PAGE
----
For many San Antonians, regardless of cultural background, a kid’s birthday party is not complete without a piñata. 

The origins of the tradition of making and smashing piñatas in celebratory ritual are a bit unclear, with some claiming it dates back to the Aztecs and others claiming it was brought to Mexico almost 450 years ago by the Spanish, who adopted the practice after explorer Marco Polo brought it back to Europe from Asia.

In The Magical Piñata, which will finish up its run at The Magik Theatre this weekend, the piñata is viewed through the lens of its importance to Mexican and Mexican American families. The bilingual piece, an original musical with book and lyrics by Karen Zacarias and music by Deborah Wicks La Puma, teaches simple yet powerful lessons about sharing, presence, and culture.

For JoJanie Moreno, the Magik Theatre’s education director and the director of The Magical Piñata, this production exemplifies intentional representation in action.

“In a city that celebrates Latino culture and pride, and where we have so many bilingual families, I think it is important for our community to see themselves represented on stage — not just in appearance but also in the stories that are being told,” she said.

“Children’s theatre,” she added, “has an obligation to create stories with messages that teach and inspire kids across all demographic lines.”

The Magik Theatre’s production of The Magical Piñata features music performed by members of Mariachi Azteca de América. Gumecindo “Gino” Rivera, a founding member and director of the group, adapted the music for the production. 

The story starts with Cucha, a selfish and lonely girl in the Mexican town of Zapotoco – played by Molly Martinez-Collins – sulking over her birthday gifts.

Cucha is visited by Señor Cumpleaños, played by Rivera, who offers her a chance to exchange her gifts for a truly great gift that promises further gifts within. She takes the mysterious character up on his offer, only to become further dejected when the gift turns out to be a dusty, old clay pot — the material that formed the base for piñatas before the safer and easier alternative of papier-mâché became the preferred material.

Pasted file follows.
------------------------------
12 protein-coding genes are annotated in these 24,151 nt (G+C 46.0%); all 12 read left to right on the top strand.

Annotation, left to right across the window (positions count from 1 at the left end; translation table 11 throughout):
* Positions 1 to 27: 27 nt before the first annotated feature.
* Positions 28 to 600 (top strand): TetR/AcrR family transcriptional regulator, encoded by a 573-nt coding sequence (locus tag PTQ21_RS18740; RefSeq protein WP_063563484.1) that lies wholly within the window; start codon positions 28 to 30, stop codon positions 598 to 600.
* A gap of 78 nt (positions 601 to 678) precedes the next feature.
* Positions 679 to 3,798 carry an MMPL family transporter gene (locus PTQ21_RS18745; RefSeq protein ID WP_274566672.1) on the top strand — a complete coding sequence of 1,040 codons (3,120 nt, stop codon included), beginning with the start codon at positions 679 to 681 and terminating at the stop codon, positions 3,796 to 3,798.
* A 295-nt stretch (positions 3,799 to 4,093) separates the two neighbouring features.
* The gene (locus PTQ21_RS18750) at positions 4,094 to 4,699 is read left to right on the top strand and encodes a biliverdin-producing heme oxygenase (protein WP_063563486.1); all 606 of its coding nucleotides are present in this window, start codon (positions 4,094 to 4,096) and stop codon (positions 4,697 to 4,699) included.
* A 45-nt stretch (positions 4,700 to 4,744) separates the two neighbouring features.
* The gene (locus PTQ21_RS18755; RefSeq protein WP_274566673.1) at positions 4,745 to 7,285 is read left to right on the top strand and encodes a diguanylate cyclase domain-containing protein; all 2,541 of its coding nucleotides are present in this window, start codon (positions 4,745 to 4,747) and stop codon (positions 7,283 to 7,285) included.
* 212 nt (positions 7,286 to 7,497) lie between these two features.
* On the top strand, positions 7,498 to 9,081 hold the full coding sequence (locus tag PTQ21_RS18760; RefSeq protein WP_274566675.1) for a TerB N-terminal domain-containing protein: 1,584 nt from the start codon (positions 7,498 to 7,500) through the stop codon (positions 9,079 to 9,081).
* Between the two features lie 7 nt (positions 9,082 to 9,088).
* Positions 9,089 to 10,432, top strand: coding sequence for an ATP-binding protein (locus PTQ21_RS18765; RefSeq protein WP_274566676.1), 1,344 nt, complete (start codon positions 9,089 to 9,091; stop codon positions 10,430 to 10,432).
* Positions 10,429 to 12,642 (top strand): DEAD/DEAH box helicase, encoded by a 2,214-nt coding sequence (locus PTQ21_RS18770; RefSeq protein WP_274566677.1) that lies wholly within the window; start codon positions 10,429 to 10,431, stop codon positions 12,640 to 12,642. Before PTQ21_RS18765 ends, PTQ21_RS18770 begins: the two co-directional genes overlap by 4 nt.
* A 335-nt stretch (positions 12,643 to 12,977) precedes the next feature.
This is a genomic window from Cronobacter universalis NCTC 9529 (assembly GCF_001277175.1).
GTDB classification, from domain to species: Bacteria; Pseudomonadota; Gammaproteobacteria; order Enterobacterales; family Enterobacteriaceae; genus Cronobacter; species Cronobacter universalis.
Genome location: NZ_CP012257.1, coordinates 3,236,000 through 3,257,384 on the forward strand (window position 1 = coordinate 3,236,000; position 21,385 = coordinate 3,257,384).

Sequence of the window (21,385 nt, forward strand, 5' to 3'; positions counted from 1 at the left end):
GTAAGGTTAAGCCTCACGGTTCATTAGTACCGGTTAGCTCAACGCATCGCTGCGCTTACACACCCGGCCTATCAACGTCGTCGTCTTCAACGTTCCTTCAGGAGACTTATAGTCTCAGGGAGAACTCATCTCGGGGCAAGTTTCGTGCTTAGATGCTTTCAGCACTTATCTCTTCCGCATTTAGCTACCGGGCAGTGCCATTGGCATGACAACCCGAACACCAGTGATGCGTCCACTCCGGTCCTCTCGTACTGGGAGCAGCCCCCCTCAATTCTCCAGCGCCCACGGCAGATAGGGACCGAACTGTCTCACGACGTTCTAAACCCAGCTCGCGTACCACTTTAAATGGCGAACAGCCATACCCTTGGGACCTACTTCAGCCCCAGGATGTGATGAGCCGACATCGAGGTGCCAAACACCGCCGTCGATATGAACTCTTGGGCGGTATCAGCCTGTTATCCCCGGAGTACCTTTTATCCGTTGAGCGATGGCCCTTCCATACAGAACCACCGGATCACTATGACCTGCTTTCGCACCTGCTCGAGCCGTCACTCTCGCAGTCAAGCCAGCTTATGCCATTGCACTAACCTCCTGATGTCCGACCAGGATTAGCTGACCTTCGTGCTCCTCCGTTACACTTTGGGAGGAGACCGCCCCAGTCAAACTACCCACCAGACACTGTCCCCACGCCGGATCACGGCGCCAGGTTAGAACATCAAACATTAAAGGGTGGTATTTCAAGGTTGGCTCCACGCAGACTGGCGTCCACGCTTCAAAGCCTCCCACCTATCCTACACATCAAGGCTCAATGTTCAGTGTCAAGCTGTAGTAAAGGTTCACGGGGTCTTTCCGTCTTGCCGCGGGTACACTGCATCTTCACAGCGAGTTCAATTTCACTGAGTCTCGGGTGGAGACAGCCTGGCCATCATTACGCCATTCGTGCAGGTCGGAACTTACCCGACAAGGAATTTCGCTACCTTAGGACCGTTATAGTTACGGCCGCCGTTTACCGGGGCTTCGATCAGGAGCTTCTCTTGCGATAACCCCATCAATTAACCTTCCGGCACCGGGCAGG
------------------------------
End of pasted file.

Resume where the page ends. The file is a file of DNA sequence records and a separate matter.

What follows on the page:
The pot transports Cucha to a mysterious jungle where she meets Burro Burrito, who teaches her to value and learn from the past, Señor Chapulin, who teaches her to live and love in the present, and Parrot Rivera, who teaches her the importance of imagination in envisioning the future. All of these characters, each with their own fantastical and culturally-rooted costumes, are played by Rudy Ramirez.

Rivera, who has led Mariachi Azteca in only one previous stage production of this nature, said that “learning the theater aspect of it helps mariachi players become better performers in general” by challenging their “musical ability and creativity.”

“In order to be a well-rounded musician,” Rivera said, “you have to be willing to explore anything that involves music,” including live theater.

Moreno said that she could not “imagine creating the magic of this production without having the live music component.” 

“While scheduling professional musicians with actors and rehearsal can be tricky,” she said, “I was really fortunate to have such a great team of musicians who were completely committed and went above and beyond to make The Magical Piñata such a vibrant show.” 

Regarding the visual aspects of the production, Moreno said that she and her team knew that they wanted to pay special attention to the visuals surrounding each of the important lessons learned by Cucha.

“Our set designer came up with a beautiful way to focus on those spirit animals and, in our own way, make them a version of the Mexican Alebrijes we celebrate,” Moreno said, referencing the trio of characters that guide Cucha’s journey to understanding.

These spirit animals, or Alebrijes, large wooden versions of which adorn the jungle, add mystical contour to The Magical Piñata and awaken Cucha to the value in the quotidian, to the importance of heritage and tradition, and to the joy of community.

“We live in such a materialistic society,” Moreno said when discussing the thematic aims of the production, “but, I think if we can teach our kids to play again, and put down the electronics, and embrace who they are and where they came from, we can have much more well-rounded kids that are not afraid of learning about each other.”

James Courtney is a freelance arts and culture journalist in San Antonio. He also is a poet, a high school English teacher and debate coach, and a proud girl dad.